When people suffer loss, their lives are forever changed. A SIDS death represents the loss of an innocent and incomplete life, and is a particularly poignant case. When such deaths occur, family members may become acutely sensitive to their own and each other's emotional responses and grief reactions. In essence, families can experience pain and suffering to the extent that support and reassurance are in short supply.
Question: I am stressed about have eaten so much over Thanksgiving. The worst of it is that I can't seem to get myself in balance again. I feel like I will keep eating into oblivion. Is there any way to stop this?
I know what that feels like! Whether it is the biology or psychology of eating...it sometimes takes a lot to calm down, pay attention to ourselves--INSIDE-- to differentiate between body hunger and psyche hunger. Luckily, many people have considered this problem of how to deal with food over the holidays and there are several things you can do to prepare yourself for "holiday food" intake. Part of our emotional health comes from knowing how to return to that balanced place inside after we've stepped over our own food boundaries. Next time, try a few of these suggestions:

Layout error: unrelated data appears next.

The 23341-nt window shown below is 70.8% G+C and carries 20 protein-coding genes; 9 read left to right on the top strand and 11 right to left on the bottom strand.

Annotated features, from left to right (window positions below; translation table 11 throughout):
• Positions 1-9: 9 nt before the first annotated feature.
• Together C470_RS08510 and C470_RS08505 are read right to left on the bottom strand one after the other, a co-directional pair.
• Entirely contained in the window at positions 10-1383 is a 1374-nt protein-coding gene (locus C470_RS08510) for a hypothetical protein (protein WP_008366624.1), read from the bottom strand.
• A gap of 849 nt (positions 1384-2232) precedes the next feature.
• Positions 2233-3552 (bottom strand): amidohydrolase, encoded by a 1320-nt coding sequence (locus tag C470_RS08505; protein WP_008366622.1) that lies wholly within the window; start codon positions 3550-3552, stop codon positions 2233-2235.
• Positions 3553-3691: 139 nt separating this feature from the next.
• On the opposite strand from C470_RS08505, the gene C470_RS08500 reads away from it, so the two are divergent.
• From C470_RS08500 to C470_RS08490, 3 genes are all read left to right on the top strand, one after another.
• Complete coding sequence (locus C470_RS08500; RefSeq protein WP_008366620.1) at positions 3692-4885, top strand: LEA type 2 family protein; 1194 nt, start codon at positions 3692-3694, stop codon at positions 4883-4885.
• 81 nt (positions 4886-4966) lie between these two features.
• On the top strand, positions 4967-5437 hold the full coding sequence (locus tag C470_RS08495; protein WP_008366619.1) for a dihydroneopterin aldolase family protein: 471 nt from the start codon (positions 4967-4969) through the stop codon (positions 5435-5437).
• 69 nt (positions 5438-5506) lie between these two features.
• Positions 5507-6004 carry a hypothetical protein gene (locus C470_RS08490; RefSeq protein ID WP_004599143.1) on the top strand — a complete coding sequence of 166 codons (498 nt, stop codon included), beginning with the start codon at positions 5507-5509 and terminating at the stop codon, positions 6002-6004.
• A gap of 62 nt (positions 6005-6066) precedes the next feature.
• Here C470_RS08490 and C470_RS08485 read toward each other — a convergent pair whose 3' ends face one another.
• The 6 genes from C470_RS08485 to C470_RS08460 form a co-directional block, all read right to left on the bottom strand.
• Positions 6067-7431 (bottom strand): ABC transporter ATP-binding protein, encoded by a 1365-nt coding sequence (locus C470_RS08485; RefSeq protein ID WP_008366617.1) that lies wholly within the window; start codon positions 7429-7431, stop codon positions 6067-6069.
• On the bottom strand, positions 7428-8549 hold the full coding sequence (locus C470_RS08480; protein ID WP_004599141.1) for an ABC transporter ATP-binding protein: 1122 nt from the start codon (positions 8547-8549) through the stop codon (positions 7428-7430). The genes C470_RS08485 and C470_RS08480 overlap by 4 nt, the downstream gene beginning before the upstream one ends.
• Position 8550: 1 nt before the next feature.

Announcement!!! Ladies and gentlemen, right now, this very moment, time-travel is possible. During the holidays you may return to when you were a child or any other time in your past. If everyone around you agrees to travel at the same speed to the same time, this can be fun. But fasten your seat belts...if you're traveling to different time zones, all hell can break loose. Also, you can get stuck in time without others knowing where you are.
Brian was a bright, highly successful businessman. He was happily married. He and his wife owned a well-appointed luxury home in an upscale part of suburbia. The two were very much looking forward to a life together, which included having children. As much as he wanted to enjoy his life, he could not. He would constantly worry about paying bills, how much money he had in the bank, and whether he was competent enough to do his job (in spite of always receiving rave reviews from his boss). Much of the day, and more days than not, he would feel an uncomfortable feeling in his stomach, experience tension headaches, muscle twitches, and even begin sweating for no apparent reason. He had already seen a medical doctor several times, a nutritionist, and a chiropractor, but to no avail; the problems persisted. So when his wife suggested that he see a Psychologist, he wholeheartedly agreed.
Furniture has come a long way in terms of functionality. Today, many chairs, beds and desks are specially designed to offer life-enhancing attributes to boost both your physical health and mental wellbeing. From ergonomic designs to adjustable features and built-in massage systems, here are some of the most innovative pieces of furniture that can improve your daily life: